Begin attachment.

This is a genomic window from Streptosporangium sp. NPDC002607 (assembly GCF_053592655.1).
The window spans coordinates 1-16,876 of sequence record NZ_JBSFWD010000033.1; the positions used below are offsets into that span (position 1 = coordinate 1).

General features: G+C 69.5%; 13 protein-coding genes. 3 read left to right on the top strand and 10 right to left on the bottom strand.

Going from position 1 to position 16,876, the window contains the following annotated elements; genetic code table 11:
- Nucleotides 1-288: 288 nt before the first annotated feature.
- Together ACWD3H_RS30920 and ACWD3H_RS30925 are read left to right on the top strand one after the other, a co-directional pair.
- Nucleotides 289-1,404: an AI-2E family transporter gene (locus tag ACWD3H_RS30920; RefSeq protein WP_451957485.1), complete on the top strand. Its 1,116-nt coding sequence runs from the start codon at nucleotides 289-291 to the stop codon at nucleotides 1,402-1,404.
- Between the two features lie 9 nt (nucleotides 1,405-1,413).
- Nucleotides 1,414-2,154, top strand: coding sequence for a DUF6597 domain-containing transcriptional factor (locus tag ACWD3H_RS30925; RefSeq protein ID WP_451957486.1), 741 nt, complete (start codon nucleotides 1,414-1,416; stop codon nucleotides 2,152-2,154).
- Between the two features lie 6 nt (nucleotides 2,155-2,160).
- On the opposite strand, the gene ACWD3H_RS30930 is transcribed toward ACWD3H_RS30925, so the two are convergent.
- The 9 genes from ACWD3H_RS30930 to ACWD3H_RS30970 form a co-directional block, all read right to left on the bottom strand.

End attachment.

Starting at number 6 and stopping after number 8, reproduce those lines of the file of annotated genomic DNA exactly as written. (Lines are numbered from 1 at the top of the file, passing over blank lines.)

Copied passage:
- Together ACWD3H_RS30920 and ACWD3H_RS30925 are read left to right on the top strand one after the other, a co-directional pair.
- Nucleotides 289-1,404: an AI-2E family transporter gene (locus tag ACWD3H_RS30920; RefSeq protein WP_451957485.1), complete on the top strand. Its 1,116-nt coding sequence runs from the start codon at nucleotides 289-291 to the stop codon at nucleotides 1,402-1,404.
- Between the two features lie 9 nt (nucleotides 1,405-1,413).